The CJEU recently confirmed that microorganisms prepared using gene editing technologies such as CRISPR fall within the Genetically Modified Organisms Directive (GMO Directive; 2002/53). The GMO Directive places a huge regulatory burden on companies looking to generate GMO products and it is apparent that the Decision will require more stringent regulation of food and crop products prepared using new mutagenesis technologies, and may also have implications for the use of these technologies in medical research. Many within the AgriBio industry are particularly concerned that this ruling will drive innovators away from Europe and towards the US or China where regulation is less stringent.
This Decision represents a U-turn from the Advocate General’s Opinion which had suggested that such microorganisms should be exempt from the Directive in view of Article 3 and Annex Ib. The Decision also serves to highlight the difficulties encountered by legislators when they are forced to fit emerging technologies into regulations which were drafted before the technology had even been conceived. Of course, legislation cannot be redrafted with each scientific advancement, but early engagement of regulators and legislators may be advantageous as fundamental new technologies develop.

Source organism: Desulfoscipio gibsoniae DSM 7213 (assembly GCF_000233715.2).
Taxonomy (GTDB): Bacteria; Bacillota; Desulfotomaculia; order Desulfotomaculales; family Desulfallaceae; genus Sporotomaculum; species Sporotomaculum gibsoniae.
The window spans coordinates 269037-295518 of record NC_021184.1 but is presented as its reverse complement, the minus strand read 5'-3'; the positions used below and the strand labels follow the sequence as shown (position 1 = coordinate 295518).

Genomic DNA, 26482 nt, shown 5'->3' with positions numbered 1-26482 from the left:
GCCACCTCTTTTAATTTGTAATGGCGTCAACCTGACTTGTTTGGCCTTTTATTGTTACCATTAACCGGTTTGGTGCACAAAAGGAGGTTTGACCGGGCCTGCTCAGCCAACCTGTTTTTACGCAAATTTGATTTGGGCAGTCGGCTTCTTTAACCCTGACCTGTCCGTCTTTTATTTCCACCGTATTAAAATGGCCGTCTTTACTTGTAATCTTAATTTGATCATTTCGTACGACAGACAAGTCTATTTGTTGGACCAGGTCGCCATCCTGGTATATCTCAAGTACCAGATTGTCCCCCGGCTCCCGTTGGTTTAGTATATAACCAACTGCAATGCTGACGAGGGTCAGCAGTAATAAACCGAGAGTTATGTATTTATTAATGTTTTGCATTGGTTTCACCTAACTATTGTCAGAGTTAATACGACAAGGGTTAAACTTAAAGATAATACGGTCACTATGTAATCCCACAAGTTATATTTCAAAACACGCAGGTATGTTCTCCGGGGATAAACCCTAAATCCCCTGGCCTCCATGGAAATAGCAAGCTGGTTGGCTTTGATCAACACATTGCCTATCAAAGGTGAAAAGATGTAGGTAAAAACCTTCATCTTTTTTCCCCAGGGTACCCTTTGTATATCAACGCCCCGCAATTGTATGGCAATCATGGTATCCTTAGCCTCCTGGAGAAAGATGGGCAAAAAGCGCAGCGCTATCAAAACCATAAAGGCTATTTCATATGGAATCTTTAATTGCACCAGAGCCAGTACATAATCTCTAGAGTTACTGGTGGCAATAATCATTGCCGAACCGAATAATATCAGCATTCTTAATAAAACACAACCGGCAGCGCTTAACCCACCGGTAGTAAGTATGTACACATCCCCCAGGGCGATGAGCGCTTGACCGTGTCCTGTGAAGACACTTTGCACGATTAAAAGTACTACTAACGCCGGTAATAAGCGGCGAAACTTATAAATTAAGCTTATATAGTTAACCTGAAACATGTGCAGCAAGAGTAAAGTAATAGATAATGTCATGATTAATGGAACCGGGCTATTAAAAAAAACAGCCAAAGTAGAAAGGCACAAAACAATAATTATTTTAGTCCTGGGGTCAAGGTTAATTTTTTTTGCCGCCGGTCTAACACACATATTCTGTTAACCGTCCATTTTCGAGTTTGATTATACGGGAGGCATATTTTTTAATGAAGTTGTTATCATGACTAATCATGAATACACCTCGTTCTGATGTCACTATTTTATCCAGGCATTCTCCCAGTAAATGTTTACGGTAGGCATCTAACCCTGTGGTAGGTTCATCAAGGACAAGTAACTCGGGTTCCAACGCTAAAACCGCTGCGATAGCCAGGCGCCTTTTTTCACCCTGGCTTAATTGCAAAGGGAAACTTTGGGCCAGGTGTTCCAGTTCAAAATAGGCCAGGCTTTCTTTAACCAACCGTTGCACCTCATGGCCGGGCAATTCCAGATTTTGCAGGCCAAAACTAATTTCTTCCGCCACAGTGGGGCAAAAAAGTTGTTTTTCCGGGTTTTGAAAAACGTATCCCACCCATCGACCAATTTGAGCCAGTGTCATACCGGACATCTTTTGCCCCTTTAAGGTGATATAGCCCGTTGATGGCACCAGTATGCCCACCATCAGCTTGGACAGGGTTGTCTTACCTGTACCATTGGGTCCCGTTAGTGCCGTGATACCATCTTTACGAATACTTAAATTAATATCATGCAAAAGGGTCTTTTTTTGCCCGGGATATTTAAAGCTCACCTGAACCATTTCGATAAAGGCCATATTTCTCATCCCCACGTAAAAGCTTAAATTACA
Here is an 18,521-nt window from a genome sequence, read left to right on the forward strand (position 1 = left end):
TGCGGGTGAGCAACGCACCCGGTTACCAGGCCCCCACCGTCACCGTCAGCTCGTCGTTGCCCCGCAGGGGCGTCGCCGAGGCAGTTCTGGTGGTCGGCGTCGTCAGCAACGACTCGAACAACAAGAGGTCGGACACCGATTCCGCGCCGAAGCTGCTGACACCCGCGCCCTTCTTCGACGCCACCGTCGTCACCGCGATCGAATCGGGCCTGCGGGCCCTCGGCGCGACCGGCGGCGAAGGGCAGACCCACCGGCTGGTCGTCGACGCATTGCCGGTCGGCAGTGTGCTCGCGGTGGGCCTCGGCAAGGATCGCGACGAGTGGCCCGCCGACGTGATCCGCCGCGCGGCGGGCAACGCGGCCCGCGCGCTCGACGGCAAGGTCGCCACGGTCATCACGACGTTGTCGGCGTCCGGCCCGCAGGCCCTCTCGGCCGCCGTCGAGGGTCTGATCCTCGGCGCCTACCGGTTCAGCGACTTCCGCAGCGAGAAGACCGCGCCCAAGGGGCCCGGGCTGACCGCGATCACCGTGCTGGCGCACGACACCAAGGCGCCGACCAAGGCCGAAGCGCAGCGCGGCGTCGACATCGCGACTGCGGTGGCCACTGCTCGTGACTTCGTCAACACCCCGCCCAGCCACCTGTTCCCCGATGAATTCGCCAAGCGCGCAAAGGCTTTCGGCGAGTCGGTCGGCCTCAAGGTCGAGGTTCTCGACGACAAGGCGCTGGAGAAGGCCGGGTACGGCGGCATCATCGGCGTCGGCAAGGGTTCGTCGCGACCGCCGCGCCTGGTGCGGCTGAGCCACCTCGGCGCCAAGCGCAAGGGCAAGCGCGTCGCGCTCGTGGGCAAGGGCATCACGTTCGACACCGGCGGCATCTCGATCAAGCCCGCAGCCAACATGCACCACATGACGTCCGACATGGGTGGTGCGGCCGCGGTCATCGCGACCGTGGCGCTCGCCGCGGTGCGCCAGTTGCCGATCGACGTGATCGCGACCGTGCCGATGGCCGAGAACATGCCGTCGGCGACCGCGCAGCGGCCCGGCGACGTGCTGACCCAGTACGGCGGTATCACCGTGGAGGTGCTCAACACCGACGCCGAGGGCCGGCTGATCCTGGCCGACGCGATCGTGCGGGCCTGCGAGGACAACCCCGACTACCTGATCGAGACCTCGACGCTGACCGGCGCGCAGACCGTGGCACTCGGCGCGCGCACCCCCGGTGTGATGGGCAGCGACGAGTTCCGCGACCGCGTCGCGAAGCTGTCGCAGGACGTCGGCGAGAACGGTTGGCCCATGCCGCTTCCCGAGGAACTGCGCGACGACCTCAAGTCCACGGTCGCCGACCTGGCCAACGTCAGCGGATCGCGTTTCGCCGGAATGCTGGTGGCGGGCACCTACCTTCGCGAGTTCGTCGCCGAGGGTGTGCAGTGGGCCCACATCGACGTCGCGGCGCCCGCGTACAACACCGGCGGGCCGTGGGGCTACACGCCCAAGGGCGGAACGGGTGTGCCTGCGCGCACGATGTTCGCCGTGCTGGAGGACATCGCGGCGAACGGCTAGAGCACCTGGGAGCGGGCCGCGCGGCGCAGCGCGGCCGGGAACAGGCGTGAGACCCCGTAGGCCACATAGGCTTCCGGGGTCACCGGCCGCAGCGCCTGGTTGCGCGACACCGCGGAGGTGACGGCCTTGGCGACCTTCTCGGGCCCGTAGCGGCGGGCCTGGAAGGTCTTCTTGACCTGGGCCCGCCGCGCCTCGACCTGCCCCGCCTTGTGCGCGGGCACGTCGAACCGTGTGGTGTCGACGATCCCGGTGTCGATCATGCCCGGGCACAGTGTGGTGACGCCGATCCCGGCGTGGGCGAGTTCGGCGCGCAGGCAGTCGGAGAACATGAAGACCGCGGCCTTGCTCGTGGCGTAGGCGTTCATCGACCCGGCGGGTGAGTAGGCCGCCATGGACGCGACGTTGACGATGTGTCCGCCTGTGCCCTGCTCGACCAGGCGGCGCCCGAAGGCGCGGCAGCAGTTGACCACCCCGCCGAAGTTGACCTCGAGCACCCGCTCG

In the light of the foregoing considerations, the answer to the first question is as follows: – Article 2(2) of Directive 2001/18 must be interpreted as meaning that organisms obtained by means of techniques/methods of mutagenesis constitute GMOs within the meaning of that provision, and – Article 3(1) of Directive 2001/18, read in conjunction with point 1 of Annex I B to that directive and in the light of recital 17 thereof, must be interpreted as meaning that only organisms obtained by means of techniques/methods of mutagenesis which have conventionally been used in a number of applications and have a long safety record are excluded from the scope of that directive.